Sunday, 20 July 2014

Dyslexic Friendly Books

I stumbled upon the publisher Barrington Stoke whilst working my way through the shelves in Streatham library. I picked up a slim volume called Rose of No Man's land by Anne Perry, which was written as a piece of historical fiction for teens. In the story, Rose goes back in time and works as a Red Cross nurse during World War One. On reading the book I was impressed by how moving the story was, despite the brevity of the book. It wasn't until I got to the end of the text that I noticed the dyslexic friendly sticker on the front. Intrigued, I googled the term and found out about the work that Barrington Stoke does - they commision authors to write books that make it easier for people with dyslexia to read. According to their website, Barrington Stoke say that their 'books are edited and designed to minimise some of the obstacles that can stop struggling, reluctant or dyslexic readers really getting hooked by a book. [Their] books don’t patronise and since they’re by the best authors in the business there’s no stigma attached to being seen reading them.'

I thought it was fantastic that Barrington Stoke books encourage people with dyslexia to read more, since as the publishers say themselves, 'once a reader is hooked by a story, research shows that their reading ability actually improves.' I also thought that some of the methods used by the publisher to make their books more accessible to reluctant readers were very clever. Their methods include:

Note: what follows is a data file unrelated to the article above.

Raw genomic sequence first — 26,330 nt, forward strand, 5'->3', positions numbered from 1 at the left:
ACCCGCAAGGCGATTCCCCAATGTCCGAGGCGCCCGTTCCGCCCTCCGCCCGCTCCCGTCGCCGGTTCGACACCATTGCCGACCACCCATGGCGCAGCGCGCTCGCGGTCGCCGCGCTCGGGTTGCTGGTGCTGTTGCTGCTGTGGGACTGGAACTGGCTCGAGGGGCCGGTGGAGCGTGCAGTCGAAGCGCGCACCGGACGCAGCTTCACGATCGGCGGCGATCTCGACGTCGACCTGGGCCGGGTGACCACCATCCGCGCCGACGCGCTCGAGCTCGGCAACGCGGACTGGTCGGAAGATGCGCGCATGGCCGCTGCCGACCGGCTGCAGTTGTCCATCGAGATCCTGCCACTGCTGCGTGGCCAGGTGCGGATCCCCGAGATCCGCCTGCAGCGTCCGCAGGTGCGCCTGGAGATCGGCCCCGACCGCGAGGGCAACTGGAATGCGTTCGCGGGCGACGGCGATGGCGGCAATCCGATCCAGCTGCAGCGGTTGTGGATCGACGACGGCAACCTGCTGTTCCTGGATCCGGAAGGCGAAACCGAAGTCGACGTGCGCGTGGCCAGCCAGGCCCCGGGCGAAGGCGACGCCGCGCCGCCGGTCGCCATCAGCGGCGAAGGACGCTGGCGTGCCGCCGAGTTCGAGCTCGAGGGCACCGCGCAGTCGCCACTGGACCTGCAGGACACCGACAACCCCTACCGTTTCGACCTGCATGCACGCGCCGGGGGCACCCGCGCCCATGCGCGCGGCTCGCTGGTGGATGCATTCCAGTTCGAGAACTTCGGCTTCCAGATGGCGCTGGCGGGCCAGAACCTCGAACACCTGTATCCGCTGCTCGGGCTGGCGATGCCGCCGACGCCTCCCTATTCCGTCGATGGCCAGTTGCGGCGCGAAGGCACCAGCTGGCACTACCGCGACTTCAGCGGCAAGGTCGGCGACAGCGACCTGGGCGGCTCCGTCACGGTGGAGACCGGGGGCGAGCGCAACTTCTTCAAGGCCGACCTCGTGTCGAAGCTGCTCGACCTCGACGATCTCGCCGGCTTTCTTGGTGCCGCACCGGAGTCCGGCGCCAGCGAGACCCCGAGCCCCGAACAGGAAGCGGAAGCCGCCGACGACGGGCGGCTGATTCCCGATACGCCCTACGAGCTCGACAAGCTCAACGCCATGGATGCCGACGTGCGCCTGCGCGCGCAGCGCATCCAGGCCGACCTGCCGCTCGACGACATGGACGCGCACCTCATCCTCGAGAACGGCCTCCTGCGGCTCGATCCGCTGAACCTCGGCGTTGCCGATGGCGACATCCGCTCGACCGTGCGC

•  Short word lengths so readers can enjoy the achievement of finishing a book
  • Lots of chapter breaks so readers can take a rest
  • Special edit processes, with trialling by children of the correct reading age
  • Cream paper which minimises glare
  • Our own dyslexia-friendly font
  • Special line, character and paragraph spacing
  • Lots of illustration in lower reading-age titles to help with understanding
Barrington Stoke publish books for children, teens and adults, and even though I don't have dyslexia myself, I throughly enjoyed the two titles I read which had been published by them [After completing Rose of No Man's Land, I also read Tilly's Promise by Linda Newberry, another piece of historical fiction] since I thought they were beautifully written, historically accurate and very poignant. I would reccommend their books to readers of any ability. 

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